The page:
Forester – Foresters are in charge of forests.  They are skilled in planting, managing, or caring for trees.  A forester’s work may include timber (wood) harvesting, ecological restoration, or managing protected wilderness areas.

Landscape architect – Landscape architects make outdoor places more beautiful and useful.  They design parks, playgrounds, college campuses, sports playing fields, and even back yards. They also work with environmental scientists to find the best way to conserve or restore natural resources.

Paralegal – Paralegals or legal assistants are people who help lawyers in their work. They perform some of the same work as lawyers, but have less schooling.  Paralegals investigate cases to make sure that lawyers know all of the important facts.

Rancher – Ranchers are people who own or run ranches, which are big animal farms. A rancher’s work usually involves handling livestock (i.e. cows, horses). Ranchers manage large herds of animals, making sure the animals have enough to eat, stay healthy, and stay on the right land. Sometimes the people who work on ranches, but don’t own the ranch are called: cowhands, ranch hands, wranglers, or cowboys.

Sound engineering technician – Sound engineer technicians operate machines and equipment to record, synchronize, mix, or reproduce music, voices, or sound effects in sporting arenas, theater productions, recording studios, or movie and video productions.  They often work in the movie or music industries, but also in radio broadcasting and in the performing arts.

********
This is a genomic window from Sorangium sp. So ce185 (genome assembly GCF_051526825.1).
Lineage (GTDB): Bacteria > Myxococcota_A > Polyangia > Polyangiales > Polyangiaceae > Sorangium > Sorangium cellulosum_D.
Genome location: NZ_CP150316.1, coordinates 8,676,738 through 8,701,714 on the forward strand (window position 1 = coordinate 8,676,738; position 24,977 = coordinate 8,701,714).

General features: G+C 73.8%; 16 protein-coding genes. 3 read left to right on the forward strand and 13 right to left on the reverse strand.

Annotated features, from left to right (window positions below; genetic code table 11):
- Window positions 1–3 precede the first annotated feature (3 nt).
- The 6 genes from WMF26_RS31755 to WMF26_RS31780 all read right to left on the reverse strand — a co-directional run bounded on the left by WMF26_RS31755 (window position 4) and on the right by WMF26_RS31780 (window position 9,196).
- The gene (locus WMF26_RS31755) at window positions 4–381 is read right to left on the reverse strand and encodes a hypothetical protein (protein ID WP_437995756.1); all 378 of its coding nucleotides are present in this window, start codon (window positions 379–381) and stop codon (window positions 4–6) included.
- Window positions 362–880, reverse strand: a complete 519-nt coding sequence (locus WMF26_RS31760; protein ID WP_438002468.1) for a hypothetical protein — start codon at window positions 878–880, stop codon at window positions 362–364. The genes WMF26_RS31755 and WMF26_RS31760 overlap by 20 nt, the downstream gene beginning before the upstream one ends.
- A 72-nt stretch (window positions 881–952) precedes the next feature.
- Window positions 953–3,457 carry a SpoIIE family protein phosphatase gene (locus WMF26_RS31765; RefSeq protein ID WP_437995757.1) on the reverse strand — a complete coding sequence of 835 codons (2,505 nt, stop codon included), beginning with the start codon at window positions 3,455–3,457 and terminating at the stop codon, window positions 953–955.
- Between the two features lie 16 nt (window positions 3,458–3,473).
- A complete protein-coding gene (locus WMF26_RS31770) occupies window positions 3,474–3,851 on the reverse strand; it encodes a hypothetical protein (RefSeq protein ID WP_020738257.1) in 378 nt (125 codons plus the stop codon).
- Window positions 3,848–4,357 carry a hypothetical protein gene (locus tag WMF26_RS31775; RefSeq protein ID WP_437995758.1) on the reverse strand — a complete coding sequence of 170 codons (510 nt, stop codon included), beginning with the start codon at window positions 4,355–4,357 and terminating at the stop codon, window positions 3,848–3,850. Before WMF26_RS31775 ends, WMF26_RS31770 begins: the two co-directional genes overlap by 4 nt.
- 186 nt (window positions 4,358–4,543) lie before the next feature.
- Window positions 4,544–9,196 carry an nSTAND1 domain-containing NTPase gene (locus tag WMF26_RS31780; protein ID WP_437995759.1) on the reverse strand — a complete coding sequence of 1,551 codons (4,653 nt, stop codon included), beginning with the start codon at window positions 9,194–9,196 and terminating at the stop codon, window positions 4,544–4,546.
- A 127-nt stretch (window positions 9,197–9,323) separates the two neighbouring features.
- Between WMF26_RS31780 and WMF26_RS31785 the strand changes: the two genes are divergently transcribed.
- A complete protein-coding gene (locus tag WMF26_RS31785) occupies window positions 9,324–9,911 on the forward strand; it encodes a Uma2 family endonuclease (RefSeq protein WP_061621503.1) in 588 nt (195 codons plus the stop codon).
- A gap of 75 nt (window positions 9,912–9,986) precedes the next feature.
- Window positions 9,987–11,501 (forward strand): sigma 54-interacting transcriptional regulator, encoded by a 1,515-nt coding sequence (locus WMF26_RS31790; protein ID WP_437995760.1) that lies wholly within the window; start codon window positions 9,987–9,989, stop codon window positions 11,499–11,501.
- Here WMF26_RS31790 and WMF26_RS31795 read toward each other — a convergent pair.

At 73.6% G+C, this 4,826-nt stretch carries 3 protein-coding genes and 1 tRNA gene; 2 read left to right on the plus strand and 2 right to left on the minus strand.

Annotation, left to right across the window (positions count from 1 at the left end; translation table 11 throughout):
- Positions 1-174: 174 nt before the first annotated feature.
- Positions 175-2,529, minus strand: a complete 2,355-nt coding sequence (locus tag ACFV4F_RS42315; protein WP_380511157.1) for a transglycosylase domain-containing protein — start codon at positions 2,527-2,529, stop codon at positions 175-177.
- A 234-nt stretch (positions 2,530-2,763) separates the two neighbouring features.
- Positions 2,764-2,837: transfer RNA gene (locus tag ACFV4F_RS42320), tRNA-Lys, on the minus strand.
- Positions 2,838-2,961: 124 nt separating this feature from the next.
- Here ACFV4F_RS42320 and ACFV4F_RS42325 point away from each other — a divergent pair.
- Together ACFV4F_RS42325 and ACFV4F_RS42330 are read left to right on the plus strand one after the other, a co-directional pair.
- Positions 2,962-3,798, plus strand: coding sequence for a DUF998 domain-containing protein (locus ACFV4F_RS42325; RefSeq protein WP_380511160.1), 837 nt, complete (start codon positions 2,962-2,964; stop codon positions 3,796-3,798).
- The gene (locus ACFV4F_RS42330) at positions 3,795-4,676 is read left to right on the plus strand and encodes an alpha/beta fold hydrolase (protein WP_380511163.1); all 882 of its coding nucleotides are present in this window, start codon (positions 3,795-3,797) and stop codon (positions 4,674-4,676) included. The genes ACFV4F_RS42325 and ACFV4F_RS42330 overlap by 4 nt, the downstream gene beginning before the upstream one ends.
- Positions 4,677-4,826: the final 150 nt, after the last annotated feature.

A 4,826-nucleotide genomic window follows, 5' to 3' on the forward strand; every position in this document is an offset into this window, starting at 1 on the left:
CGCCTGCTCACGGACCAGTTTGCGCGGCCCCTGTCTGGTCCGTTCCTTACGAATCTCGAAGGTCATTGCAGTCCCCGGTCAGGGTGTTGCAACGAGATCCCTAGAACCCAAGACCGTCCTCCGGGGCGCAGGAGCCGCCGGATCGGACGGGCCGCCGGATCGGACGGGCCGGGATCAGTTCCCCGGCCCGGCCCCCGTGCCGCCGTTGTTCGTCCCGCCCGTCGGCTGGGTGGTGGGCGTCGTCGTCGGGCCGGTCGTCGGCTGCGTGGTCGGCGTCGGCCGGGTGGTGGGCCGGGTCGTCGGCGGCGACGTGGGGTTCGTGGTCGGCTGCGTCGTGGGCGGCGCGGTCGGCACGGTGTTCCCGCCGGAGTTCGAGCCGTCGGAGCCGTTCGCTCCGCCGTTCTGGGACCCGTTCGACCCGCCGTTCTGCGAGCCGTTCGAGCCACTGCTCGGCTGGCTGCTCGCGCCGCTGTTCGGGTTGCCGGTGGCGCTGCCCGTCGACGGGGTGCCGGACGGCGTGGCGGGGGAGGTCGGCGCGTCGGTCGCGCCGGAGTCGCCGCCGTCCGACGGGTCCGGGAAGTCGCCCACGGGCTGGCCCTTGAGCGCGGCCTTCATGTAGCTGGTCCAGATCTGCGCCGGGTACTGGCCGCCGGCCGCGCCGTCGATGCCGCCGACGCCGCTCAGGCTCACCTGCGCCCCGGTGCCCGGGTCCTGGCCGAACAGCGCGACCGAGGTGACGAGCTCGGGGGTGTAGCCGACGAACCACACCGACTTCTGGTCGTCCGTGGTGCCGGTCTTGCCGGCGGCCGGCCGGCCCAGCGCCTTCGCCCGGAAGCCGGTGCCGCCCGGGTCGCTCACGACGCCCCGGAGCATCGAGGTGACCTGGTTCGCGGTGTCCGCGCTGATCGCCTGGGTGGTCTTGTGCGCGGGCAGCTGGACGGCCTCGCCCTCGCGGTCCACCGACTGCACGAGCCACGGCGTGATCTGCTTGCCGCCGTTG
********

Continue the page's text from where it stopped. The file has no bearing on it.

Surveyor – Surveyors measure land, air space, and water areas. They describe where certain areas of land are and they explain what it looks like, and how much land is there.  Surveyors also create maps.

Zookeeper – Zookeepers take care of wild animals in zoos and animal parks. They feed the animals, clean their living spaces, and work to keep them healthy. Zookeepers, sometimes called “keepers”, watch the animals to see if they are sick or hurt and write detailed notes about each animal to tell a veterinarian if there is a problem.  They also teach people who come to zoos about animals.

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About gabriele

Hi there! I am one of Transparent Language's ESL bloggers. I am a 32-year-old native English speaker who was born and raised in the United States. I am living in Washington, DC now, but I have lived all over the US and also spent many years living and working abroad. I started teaching English as a second language in 2005 after I completing a Master's in Applied Linguists and a Certificate in English Language Teaching to Adults' (CELTA). Since that time I have taught ESL in the United States at the community college and university level. I have also gone on to pursue my doctorate in psychology and now I also teach courses in psychology. I like to stay connected to ESL learners around the world through Transparent Languages ESL Blog. Please ask questions and leave comments on the blog and I will be sure to answer them.